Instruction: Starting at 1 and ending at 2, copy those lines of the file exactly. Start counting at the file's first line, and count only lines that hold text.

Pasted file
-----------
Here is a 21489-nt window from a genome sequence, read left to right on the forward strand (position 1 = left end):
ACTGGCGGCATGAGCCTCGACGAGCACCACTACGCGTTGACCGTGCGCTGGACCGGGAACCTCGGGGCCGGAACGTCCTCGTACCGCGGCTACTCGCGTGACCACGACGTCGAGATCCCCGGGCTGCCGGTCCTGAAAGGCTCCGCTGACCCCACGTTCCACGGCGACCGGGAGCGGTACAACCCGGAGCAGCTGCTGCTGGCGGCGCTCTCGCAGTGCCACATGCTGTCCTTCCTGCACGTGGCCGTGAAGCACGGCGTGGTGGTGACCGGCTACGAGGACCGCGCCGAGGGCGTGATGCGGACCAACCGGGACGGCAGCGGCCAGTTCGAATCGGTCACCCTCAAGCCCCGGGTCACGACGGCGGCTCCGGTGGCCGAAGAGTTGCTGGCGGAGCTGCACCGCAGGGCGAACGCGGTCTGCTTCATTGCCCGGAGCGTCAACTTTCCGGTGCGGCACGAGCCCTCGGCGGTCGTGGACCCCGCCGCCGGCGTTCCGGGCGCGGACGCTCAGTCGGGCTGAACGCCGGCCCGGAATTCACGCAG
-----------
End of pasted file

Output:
Here is a 21489-nt window from a genome sequence, read left to right on the forward strand (position 1 = left end):
ACTGGCGGCATGAGCCTCGACGAGCACCACTACGCGTTGACCGTGCGCTGGACCGGGAACCTCGGGGCCGGAACGTCCTCGTACCGCGGCTACTCGCGTGACCACGACGTCGAGATCCCCGGGCTGCCGGTCCTGAAAGGCTCCGCTGACCCCACGTTCCACGGCGACCGGGAGCGGTACAACCCGGAGCAGCTGCTGCTGGCGGCGCTCTCGCAGTGCCACATGCTGTCCTTCCTGCACGTGGCCGTGAAGCACGGCGTGGTGGTGACCGGCTACGAGGACCGCGCCGAGGGCGTGATGCGGACCAACCGGGACGGCAGCGGCCAGTTCGAATCGGTCACCCTCAAGCCCCGGGTCACGACGGCGGCTCCGGTGGCCGAAGAGTTGCTGGCGGAGCTGCACCGCAGGGCGAACGCGGTCTGCTTCATTGCCCGGAGCGTCAACTTTCCGGTGCGGCACGAGCCCTCGGCGGTCGTGGACCCCGCCGCCGGCGTTCCGGGCGCGGACGCTCAGTCGGGCTGAACGCCGGCCCGGAATTCACGCAG